Horse owners are reminded to keep an eye out for the symptoms of colic
As the temperature drops in the Ozarks it’s important for farmers and ranchers to watch for horse colic, abdominal pain and discomfort in equines.
Kris Hiney grew up around horses and has seen colic firsthand in her herd at Oklahoma State University as well as in horses from her childhood. Colic symptoms can range anywhere from abdominal pain, a twisted stomach or impaction in horses. Colic can cause a horse mild discomfort to fatality to anything in between.
Hiney, an assistant professor and extension equine specialist for the Oklahoma State University Department of Animal and Food Sciences, said there are two types of horse colic: mild and severe.
Mark Russell, an associate professor, equine extension specialist for the University of Arkansas Cooperative Extension Service, said the term “colic” is essentially describing abdominal pain.
“[Colic] is not a specific disease or virus for the horse,” Russell said.
“Symptoms of mild horse colic includes, not cleaning up feed and just acting a little bit differently. Severe horse colic would be the case if the horse was shuffling their feet, kicking at their belly and rolling and trashing,” Hiney said.
In some cases, horse colic can be treatable. Horses can have a mild impaction, gas, or their gut can be twisted, Hiney said.
“If there is impaction colic occurring, mineral oil is often used to break up or dislodge the impaction,” Russell said. “Veterinarians can also insert a nasogastric tube to relieve the amount of gas pressure in the gut, giving gas and fluids an avenue to travel away from the gut.”
Communicating to your veterinarian the symptoms of your horse, can help them in deciding how to approach the treatment.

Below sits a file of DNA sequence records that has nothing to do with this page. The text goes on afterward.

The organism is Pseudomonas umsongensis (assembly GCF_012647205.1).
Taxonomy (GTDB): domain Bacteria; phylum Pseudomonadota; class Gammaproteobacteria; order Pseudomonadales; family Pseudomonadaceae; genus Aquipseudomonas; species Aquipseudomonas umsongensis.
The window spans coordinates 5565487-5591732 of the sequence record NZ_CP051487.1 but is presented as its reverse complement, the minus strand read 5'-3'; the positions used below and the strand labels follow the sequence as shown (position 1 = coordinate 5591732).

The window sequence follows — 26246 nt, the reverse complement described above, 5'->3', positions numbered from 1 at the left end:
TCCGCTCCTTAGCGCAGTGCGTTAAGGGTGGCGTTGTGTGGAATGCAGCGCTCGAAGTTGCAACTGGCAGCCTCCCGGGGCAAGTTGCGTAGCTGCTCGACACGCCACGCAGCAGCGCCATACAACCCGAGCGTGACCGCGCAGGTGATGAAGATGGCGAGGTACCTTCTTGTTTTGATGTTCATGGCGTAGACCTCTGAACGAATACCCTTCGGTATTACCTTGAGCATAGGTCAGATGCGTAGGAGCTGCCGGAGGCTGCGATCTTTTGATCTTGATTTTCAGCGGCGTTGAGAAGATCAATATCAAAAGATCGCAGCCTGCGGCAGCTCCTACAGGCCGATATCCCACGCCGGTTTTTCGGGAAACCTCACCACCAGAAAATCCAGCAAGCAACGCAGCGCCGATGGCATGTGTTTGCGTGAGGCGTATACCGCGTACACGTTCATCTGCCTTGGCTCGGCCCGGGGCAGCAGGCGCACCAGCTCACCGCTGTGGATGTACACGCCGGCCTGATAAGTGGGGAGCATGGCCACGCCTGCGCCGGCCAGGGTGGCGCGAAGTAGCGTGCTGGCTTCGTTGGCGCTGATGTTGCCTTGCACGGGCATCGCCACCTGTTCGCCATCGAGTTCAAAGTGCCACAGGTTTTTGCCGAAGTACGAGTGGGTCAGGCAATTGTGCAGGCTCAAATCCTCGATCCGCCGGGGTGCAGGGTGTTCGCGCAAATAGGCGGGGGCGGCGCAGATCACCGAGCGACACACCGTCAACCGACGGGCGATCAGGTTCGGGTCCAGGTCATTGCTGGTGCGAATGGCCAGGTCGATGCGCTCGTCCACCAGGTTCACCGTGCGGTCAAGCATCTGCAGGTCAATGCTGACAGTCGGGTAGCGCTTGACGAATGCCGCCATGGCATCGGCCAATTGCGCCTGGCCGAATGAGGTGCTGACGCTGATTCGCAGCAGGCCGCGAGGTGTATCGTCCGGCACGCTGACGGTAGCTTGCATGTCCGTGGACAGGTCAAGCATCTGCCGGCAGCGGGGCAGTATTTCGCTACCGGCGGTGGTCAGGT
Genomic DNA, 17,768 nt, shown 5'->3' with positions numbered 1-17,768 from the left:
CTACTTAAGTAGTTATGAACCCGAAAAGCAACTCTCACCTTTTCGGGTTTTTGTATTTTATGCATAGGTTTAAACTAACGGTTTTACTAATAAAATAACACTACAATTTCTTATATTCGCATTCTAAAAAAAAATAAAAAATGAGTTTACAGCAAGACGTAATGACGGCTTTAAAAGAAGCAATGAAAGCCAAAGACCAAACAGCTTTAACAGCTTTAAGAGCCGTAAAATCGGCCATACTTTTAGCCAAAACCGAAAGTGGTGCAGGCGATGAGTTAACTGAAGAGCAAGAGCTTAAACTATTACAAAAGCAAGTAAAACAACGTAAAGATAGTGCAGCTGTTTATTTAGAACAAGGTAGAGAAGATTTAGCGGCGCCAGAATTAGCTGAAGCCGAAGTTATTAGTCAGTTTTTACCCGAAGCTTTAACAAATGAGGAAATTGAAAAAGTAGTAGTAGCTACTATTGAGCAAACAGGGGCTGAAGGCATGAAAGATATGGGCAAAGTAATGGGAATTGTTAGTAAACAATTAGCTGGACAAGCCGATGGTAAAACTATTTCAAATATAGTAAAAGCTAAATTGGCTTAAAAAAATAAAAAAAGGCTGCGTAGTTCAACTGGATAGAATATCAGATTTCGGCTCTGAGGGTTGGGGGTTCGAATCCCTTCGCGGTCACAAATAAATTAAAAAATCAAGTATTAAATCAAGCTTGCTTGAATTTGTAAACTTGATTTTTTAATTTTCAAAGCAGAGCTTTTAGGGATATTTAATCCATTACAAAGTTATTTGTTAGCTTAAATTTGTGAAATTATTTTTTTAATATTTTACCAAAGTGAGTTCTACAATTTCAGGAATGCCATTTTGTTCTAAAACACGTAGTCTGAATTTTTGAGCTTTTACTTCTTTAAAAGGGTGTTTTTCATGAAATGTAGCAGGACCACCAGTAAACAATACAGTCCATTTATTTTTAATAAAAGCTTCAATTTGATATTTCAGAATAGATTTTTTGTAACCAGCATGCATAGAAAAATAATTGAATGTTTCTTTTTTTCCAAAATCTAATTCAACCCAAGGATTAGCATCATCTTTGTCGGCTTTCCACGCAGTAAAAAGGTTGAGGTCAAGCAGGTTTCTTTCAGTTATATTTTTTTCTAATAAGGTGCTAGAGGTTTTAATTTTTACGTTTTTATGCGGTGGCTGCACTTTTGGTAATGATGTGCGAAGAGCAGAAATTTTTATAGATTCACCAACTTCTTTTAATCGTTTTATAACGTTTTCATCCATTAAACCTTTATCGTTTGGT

“It depends on the nature of it and what it is,” Hiney said. “It is important to have a good relationship with your vet, they typically understand when it is a mild one, and when to intervene.”
Veterinarians are able to tell how severe the colic is. Immediate treatment should include walking your horse and relieving the pain through medication.
“Banamine is an immediate treatment to help ease the pain,” Russell said.
Hiney said it is important to know the history of your horse.
This history would include what your horse is used to eating, what allergies they may have and if they have experienced colic before.
“Learn their normal behavior so when they do start showing signs of colic, you can easily tell that their behavior is abnormal,” Hiney said.
In most cases, there are no permanent effects on a horse, Russell said.
“Horses that colic in the past are more apt to get it,” Hiney said.
Hiney said in some cases colic can be prevented. There are some preventative measures, such as making sure the horse stays on a regular feeding routine.
“In the winter, a horse’s water intake reduces, and they are more likely to have an impaction so it is important to make sure they are drinking plenty of water,” Hiney said.
Russell said he believes keeping things simple for a horse will help prevent colic.
“It’s really important to feed quality grain and hay. Any feed with mold should immediately be thrown away. It’s also important to make changes in a feeding program slowly,” Russell said. “If you start with a new type of hay or grain, make the change slowly and mix with old feed. Feeding grain should never be directly on the ground, as sand colic can be severe consequence.”